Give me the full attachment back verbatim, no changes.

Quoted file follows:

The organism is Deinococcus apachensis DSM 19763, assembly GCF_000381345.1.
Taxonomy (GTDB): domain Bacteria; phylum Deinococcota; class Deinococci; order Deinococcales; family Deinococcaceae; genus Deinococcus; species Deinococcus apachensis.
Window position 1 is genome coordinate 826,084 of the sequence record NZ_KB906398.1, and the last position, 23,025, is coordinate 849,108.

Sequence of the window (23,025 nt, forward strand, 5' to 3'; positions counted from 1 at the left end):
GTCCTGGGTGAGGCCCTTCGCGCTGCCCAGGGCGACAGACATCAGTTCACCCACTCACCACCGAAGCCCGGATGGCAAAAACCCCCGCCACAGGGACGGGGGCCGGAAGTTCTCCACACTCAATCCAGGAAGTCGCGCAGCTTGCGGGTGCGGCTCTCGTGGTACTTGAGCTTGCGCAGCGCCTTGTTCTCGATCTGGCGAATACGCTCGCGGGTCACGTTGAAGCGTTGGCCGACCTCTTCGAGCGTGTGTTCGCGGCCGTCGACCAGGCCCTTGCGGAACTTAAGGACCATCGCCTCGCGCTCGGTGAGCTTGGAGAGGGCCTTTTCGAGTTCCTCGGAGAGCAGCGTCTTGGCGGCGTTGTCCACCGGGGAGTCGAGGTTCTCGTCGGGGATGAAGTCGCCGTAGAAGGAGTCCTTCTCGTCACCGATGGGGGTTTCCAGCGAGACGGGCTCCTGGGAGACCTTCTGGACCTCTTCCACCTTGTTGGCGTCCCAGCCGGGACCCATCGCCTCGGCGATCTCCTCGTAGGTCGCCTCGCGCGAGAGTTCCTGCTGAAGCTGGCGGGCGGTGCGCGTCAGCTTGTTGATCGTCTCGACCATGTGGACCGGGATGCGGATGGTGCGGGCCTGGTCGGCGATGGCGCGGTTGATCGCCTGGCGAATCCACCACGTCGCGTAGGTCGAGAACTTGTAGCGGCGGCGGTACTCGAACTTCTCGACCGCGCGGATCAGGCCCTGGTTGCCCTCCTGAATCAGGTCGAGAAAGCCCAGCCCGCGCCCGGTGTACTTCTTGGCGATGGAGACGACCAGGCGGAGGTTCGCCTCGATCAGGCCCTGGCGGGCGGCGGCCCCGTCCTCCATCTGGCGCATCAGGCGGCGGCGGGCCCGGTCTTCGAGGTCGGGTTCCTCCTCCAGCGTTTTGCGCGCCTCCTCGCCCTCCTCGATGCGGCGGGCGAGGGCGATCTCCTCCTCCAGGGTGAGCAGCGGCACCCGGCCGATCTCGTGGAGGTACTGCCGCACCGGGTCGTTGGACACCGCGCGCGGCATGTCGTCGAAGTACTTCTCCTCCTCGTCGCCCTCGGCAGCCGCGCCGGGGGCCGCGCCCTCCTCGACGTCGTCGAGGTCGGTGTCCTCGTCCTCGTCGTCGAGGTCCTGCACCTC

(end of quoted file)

The organism is Deinococcus apachensis DSM 19763, assembly GCF_000381345.1.
Taxonomy (GTDB): domain Bacteria; phylum Deinococcota; class Deinococci; order Deinococcales; family Deinococcaceae; genus Deinococcus; species Deinococcus apachensis.
Window position 1 is genome coordinate 826,084 of the sequence record NZ_KB906398.1, and the last position, 23,025, is coordinate 849,108.

Sequence of the window (23,025 nt, forward strand, 5' to 3'; positions counted from 1 at the left end):
GTCCTGGGTGAGGCCCTTCGCGCTGCCCAGGGCGACAGACATCAGTTCACCCACTCACCACCGAAGCCCGGATGGCAAAAACCCCCGCCACAGGGACGGGGGCCGGAAGTTCTCCACACTCAATCCAGGAAGTCGCGCAGCTTGCGGGTGCGGCTCTCGTGGTACTTGAGCTTGCGCAGCGCCTTGTTCTCGATCTGGCGAATACGCTCGCGGGTCACGTTGAAGCGTTGGCCGACCTCTTCGAGCGTGTGTTCGCGGCCGTCGACCAGGCCCTTGCGGAACTTAAGGACCATCGCCTCGCGCTCGGTGAGCTTGGAGAGGGCCTTTTCGAGTTCCTCGGAGAGCAGCGTCTTGGCGGCGTTGTCCACCGGGGAGTCGAGGTTCTCGTCGGGGATGAAGTCGCCGTAGAAGGAGTCCTTCTCGTCACCGATGGGGGTTTCCAGCGAGACGGGCTCCTGGGAGACCTTCTGGACCTCTTCCACCTTGTTGGCGTCCCAGCCGGGACCCATCGCCTCGGCGATCTCCTCGTAGGTCGCCTCGCGCGAGAGTTCCTGCTGAAGCTGGCGGGCGGTGCGCGTCAGCTTGTTGATCGTCTCGACCATGTGGACCGGGATGCGGATGGTGCGGGCCTGGTCGGCGATGGCGCGGTTGATCGCCTGGCGAATCCACCACGTCGCGTAGGTCGAGAACTTGTAGCGGCGGCGGTACTCGAACTTCTCGACCGCGCGGATCAGGCCCTGGTTGCCCTCCTGAATCAGGTCGAGAAAGCCCAGCCCGCGCCCGGTGTACTTCTTGGCGATGGAGACGACCAGGCGGAGGTTCGCCTCGATCAGGCCCTGGCGGGCGGCGGCCCCGTCCTCCATCTGGCGCATCAGGCGGCGGCGGGCCCGGTCTTCGAGGTCGGGTTCCTCCTCCAGCGTTTTGCGCGCCTCCTCGCCCTCCTCGATGCGGCGGGCGAGGGCGATCTCCTCCTCCAGGGTGAGCAGCGGCACCCGGCCGATCTCGTGGAGGTACTGCCGCACCGGGTCGTTGGACACCGCGCGCGGCATGTCGTCGAAGTACTTCTCCTCCTCGTCGCCCTCGGCAGCCGCGCCGGGGGCCGCGCCCTCCTCGACGTCGTCGAGGTCGGTGTCCTCGTCCTCGTCGTCGAGGTCCTGCACCTC